The Reality of Eating Disorders in the Dance World July 29, 2020 17:27
Posted by Kirsten Kong on July 17, 2020
(2020, SESSION 1, SHARPE, SPORTS)
HONG KONG – Dawn Theodore, a former professional dancer from Los Angeles, was 15 when she started to eat less and less.
“When I began comparing myself to others…the mirror became my enemy,” she said in a previous interview with Pointe Magazine. “The drill sergeant in my head…never stopped proclaiming that I wasn’t good enough.”
She developed anorexia, an eating disorder where people restrict food intake, consume laxatives, and induce vomiting. Those who suffer from the disorder often have a distorted perception of their body, overly focusing on their body weight, said Theodore, now a psychotherapist.
Over-emphasis on the ‘ideal’ body type can easily lead to lower self-esteem, increasing the risk factor for eating disorders. And these disorders often lead to other mental health problems, including anxiety, depression, and loneliness, says Dr. Paula Quatromoni, an associate professor at Boston University.
Athletes tend to be more prone to eating disorders because they are placed under immense pressure to perform well and are held to unrealistic standards of appearance by family members, trainers, judges, and peers.
Generally, ‘lean’ sports have a higher percentage of eating disorder patients, including those who participate in gymnastics, running, cycling, and of course, dance.
Dancers are 10 times more likely than the average person to develop an eating disorder, Theodore says.
Dawn’s perfectionist mindset drove her to eat less and less until she developed anorexia.
“I did not see myself as thin no matter how much weight I lost,” she says. “The drive to be perfect took over my thoughts.”
The dance community tends to glorify extreme thinness, where aesthetic lines and curves play a big role in determining whether or not the dancer looks ‘pretty’.
“Dancers spend hours in classes and rehearsals scrutinizing their bodies,” Theodore says.
Even when athletes are putting pressure on themselves, they feel pressure from teachers or family members. “Coaches are seeking to motivate their players to work hard and achieve their potential and to win, sometimes, win at all cost,” says Dr. Quatromoni. Dancers who are constantly told that they need to lose a few pounds or go on a diet are much more likely to develop an eating disorder.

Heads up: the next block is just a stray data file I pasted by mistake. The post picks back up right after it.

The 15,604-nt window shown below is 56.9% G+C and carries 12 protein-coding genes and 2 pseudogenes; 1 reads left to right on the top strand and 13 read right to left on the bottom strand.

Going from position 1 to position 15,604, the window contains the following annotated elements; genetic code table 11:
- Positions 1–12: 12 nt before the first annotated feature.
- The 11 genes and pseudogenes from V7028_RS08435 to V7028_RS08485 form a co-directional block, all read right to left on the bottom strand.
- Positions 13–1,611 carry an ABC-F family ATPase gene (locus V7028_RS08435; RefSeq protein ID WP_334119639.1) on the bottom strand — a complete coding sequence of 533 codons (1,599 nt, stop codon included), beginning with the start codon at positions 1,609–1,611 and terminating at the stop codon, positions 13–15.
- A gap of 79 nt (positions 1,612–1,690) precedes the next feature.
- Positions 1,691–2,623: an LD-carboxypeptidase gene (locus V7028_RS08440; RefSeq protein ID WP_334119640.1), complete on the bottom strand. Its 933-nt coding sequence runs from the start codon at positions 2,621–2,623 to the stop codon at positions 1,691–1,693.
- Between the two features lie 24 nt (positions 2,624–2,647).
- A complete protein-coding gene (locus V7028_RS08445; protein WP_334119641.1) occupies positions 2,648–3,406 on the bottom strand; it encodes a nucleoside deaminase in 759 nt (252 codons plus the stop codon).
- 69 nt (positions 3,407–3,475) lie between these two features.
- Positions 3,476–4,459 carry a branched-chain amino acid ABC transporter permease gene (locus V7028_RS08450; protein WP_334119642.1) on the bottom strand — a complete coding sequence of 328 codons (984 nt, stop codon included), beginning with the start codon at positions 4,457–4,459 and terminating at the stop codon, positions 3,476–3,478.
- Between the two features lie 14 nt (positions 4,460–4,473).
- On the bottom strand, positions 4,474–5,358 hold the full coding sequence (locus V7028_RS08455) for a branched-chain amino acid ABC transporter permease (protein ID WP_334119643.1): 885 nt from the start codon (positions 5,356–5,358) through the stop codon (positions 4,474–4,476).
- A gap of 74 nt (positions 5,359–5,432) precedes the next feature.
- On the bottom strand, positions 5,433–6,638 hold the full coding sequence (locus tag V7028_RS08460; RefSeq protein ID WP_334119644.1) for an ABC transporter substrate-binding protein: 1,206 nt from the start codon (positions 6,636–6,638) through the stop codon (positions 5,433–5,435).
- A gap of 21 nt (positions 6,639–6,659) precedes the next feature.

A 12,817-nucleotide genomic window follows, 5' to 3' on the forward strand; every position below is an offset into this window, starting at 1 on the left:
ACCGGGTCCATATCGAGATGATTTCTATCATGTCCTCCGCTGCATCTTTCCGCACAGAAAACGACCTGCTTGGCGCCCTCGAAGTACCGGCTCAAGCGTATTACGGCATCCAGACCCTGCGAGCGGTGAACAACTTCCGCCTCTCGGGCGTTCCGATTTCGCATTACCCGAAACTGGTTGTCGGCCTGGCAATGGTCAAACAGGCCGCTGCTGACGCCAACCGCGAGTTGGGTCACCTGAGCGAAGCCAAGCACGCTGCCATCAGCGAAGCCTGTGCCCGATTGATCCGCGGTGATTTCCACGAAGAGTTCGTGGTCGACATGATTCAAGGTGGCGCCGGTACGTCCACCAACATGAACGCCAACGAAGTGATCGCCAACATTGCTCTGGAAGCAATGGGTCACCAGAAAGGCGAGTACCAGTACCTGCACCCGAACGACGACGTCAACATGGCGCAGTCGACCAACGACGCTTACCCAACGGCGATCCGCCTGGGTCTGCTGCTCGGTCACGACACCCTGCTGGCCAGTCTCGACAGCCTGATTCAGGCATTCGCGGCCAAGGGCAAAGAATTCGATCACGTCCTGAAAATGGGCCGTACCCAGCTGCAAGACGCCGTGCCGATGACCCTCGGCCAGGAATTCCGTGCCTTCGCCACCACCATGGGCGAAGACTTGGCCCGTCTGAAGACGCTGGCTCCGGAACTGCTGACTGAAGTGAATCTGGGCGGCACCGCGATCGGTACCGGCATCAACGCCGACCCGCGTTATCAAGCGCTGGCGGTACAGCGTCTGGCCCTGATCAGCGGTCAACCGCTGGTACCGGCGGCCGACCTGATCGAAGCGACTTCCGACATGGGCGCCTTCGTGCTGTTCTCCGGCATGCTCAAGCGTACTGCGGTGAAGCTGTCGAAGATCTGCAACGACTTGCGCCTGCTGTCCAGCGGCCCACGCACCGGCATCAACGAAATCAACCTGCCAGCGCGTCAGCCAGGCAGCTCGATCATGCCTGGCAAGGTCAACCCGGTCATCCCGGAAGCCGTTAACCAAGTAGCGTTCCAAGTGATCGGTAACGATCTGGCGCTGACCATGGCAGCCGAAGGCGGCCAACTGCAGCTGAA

Another problem is the media. Research shows that social media plays a major role in pushing people to view their bodies negatively and developing eating disorders.
“The constant comparisons with others online…is pervasive and…absolutely toxic to vulnerable individuals,” says Dr. Quatromoni.
Dancers on social media are given the freedom to follow and view posts from fellow dancers, and they may feel that they don’t look as ‘good’ as those online.
Dawn, now a recovered anorexia survivor, has opened a dance studio in Los Angeles and is a psychotherapist who has been treating other eating disorder patients for the past two decades. She believes that full recovery from an eating disorder is possible, though it may be challenging, and getting treatment from specialists familiar with the activity is necessary.
“For dancers, it is important that the (treatment) team also understands the life of a dancer,” she says.
Dieticians, doctors, and therapists familiar with dance should be on the treatment team, as well as a dance trainer, if necessary.
Dr. Quatromoni believes that a support system is also vital to recovery. Those who are recovering from eating disorders should have people around them to rely on, such as family, peers, and teachers.
Eating disorders may affect anyone. “There is tremendous pressure in society to ‘look the part’,” says Dr. Quatromoni.